Artist Manuel Ocampo's earliest self-portrait from his L.A. years resurfaces in auction 2
Manuel Ocampo's "Self-Portrait (You better watch out what you are saying in this society People are quick to crucify you)". Photo courtesy of Leon Gallery
Culture

Artist Manuel Ocampo's earliest self-portrait from his L.A. years resurfaces in auction

The work once caught the eye of art historian Fred Hoffman and later ended up in the collection of important L.A. art patron Tom Patchett   
LENA COBANGBANG | Jun 03 2021

A self-confessed heretic then, and more so now, always at the pitch of stirring the pot of contention of current politics. With a career spanning 30 years, Manuel Ocampo has forged a path of (meandering) resistance in the international art circuit. Born and raised in the Philippines, he migrated to the US, graduating from college in California, where he used to be based for almost a decade. 

His first solo show at La Luz de Jesus Gallery in Los Angeles in 1988 brought him unprecedented attention in the international art scene; cemented further by his inclusion in two prominent European art events: Documenta IX (1992) and the Venice Biennale (1993). His work later caught the eye of curator and art historian, Fred Hoffman, who showed several of Ocampo’s works in his LA gallery. 

One particular piece, You Better Watch Out What You Are Saying in this Society People are Quick to Crucify You, fittingly finds its way from the Hoffman exhibition and into the collection of Tom Patchett, whose eccentric habit of exhibiting together his Americana and amassed fine art raised a few eyebrows. Patchett who was known as the co-creator of the 80’s TV series, “Alf,” made tremendous contributions in the art scene and eventually opened his own space, Track 16 Gallery, where Ocampo’s piece was mounted.

Artist Manuel Ocampo's earliest self-portrait from his L.A. years resurfaces in auction 3
NBC photo of Tom Pathcett and Alf (1986). Patchett, owner of Track 16 gallery, is the original owner of Manuel Ocampo's self-portrait and the first collector of Ocampo's works.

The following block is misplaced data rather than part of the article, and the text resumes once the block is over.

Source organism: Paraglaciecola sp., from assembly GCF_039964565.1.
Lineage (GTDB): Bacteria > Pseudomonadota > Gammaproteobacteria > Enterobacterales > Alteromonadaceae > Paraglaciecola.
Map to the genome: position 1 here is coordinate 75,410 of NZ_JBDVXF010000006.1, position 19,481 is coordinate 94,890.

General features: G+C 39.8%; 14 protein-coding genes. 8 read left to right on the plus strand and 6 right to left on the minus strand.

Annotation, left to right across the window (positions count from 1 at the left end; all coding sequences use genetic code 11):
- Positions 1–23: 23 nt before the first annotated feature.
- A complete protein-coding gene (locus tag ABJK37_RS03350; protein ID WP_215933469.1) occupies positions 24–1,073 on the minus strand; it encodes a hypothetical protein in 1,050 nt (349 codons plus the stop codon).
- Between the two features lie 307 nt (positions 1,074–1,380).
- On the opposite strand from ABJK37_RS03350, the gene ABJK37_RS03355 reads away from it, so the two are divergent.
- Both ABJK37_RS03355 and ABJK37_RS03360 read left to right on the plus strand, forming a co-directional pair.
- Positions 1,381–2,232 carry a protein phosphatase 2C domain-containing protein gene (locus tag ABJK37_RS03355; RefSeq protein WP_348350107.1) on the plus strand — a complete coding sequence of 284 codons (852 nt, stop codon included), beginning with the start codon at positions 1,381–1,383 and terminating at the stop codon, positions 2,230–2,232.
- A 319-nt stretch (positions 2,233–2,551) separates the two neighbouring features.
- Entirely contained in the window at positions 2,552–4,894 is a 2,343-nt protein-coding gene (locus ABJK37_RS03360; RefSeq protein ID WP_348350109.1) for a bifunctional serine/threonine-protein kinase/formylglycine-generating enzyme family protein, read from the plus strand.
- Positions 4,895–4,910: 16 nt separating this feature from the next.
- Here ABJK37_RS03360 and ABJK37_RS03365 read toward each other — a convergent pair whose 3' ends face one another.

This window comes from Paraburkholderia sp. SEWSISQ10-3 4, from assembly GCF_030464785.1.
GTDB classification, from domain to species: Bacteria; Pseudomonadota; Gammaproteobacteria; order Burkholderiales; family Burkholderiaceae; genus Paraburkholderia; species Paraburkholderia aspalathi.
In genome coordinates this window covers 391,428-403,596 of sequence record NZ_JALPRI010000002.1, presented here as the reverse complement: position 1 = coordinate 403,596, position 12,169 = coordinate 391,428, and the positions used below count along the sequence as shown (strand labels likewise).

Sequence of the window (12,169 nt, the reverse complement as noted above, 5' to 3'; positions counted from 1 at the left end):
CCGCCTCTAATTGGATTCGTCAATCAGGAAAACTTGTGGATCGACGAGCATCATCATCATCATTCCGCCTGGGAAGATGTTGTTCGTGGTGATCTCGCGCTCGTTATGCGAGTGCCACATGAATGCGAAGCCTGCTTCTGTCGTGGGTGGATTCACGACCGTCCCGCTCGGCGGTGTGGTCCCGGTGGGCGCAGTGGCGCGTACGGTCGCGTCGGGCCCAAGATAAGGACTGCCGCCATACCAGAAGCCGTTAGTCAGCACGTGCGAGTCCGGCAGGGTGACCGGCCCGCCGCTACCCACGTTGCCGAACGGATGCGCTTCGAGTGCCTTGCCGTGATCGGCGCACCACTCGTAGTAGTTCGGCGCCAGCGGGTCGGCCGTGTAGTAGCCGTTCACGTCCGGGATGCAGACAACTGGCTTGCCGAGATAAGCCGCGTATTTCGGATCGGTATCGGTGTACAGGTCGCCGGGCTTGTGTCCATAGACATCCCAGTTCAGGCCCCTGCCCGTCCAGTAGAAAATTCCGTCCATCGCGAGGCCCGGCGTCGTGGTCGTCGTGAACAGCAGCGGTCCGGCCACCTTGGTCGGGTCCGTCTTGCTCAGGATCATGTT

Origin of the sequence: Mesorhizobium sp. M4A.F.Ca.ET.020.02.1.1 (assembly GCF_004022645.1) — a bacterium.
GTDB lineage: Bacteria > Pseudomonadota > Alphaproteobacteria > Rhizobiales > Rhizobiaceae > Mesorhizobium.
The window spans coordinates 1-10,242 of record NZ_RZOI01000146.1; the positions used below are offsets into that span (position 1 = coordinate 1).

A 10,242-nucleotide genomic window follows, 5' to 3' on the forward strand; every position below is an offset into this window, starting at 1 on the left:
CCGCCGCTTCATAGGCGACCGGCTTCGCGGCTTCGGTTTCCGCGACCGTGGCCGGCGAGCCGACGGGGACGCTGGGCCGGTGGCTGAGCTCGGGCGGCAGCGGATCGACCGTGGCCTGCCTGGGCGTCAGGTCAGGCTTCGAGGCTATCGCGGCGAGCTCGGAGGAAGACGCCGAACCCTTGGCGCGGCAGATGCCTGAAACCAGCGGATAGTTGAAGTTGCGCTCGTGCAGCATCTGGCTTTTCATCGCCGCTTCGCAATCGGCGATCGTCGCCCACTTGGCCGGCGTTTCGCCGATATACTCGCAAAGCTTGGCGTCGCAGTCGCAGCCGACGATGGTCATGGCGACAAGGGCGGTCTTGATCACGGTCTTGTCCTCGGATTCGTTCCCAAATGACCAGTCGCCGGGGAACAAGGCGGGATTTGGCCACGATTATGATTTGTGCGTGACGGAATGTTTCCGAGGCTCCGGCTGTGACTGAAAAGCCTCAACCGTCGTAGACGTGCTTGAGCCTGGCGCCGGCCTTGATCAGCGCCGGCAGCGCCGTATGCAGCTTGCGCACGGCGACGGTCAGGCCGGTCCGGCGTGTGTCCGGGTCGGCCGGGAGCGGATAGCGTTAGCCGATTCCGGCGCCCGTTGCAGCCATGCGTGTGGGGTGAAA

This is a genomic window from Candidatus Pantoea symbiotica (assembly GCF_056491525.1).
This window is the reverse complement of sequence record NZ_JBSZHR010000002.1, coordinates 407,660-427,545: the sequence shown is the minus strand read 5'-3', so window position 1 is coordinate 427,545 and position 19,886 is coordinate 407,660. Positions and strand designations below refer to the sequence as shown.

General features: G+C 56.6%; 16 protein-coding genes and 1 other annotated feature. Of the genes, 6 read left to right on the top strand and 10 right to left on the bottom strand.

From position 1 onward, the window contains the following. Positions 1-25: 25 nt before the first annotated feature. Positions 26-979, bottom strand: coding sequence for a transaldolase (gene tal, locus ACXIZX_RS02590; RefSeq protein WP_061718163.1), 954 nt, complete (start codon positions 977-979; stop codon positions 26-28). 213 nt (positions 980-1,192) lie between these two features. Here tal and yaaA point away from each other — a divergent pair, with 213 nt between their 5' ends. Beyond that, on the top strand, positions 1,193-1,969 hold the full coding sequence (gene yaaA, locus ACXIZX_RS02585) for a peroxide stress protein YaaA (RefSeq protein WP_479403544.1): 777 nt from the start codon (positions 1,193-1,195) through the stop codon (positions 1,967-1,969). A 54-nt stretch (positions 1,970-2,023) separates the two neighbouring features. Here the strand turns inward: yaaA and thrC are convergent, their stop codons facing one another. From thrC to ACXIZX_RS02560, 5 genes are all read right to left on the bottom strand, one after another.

Made in the 80s right after Ocampo’s migration to LA, this work resonates more than ever in the prevalent climate of cancel culture and culture wars. Never to shy away from the polemics of the day, Ocampo’s foray into issues of identity were the de rigueur of a transplant in a multi-ethnic city such as LA, but it incises and beheads accepted notions of it. Who determines what a person or a group of persons is has always been served in the agenda of power dynamics. Now it serves as clickbait for the algorithms that fan the tempers of conspiracies and opinion on social media.

There is sureness in the precarity of its assembly, swiftness in its boldness, conciseness in its rudiments. We see familiar motifs as the church, an institution Ocampo skewers for most of his works, and nascent attachments of crumpled painted canvases that stick to its side like a barnacle or rather a scab peeling off a wound. A figure silhouetted in black emanating either sparks or spurts of blood lie on the side on a crude framed panel, flanking the bigger canvas with a headless torso, arms across its chest, its neck a fountain of black bile. 

Crucifixion here comes as a decapitation and a castration. A lowly blue plastic pitcher anticipates the ripples from the shower of its guillotined head. As a self-portrait, it deprecates and offers itself to its own chastisement, but leverages further mythology of a persona as the artist as martyr, as heretic, as Christ, as its own icon. The shroud hung up as a blue denim jacket, the cape of a blue collar rebel, slung on the side for a brief respite of beer.

Artist Manuel Ocampo's earliest self-portrait from his L.A. years resurfaces in auction 4
Manuel Ocampo with his self-portrait, which will be one of the highlights of this weekend’s Leon Gallery Spectacular Midyear Auction.

There is implicit violence in the act of chopping off a part, more so the head. Even in its symbolic depiction, its obliteration is brutal. The viscerality of the cut up quality of the assemblage sums up its parts as a reanimated Lazarus—painting as a canonical medium denies the pronouncement of its death by theory. Sheer and stubborn practice of it is its infinitesimal resurrection. Maybe like the house on the side of the decapitated figure, it rises to house its own cathedral to preach its canon of contradictions. If this is a self-portrait, it is of both many and one, catholic and carnal, sacramentally penitential and dispassionately nonchalant. It is virtue and vice in a teetering cross.

This work was part of a repatriated collection from Track 16 gallery and was exhibited in a retrospective hosted by Archivo 1984 in 2017, an art space aligned to Patchett’s vision of exhibiting Americana (in this case, Filipiniana) along with fine art.

[Manuel Ocampo’s self portrait You Better Watch Out What You Are Saying in this Society People are Quick to Crucify You is one of the highlights of this weekend’s Leon Gallery Spectacular Midyear Auction (June 5). It is co-presented by ANCX.ph, the urban man’s guide to culture and style, and the lifestyle website of the ABS-CBN News Channel. Previews are ongoing at León Gallery up to June 4, from 9 AM to 7 PM. For additional information, email info@leon-gallery.com or contact +632 8856 2781. To browse The Spectacular Mid-Year Auction catalog, visit www.leon-gallery.com.

 

Photo courtesy of Leon Gallery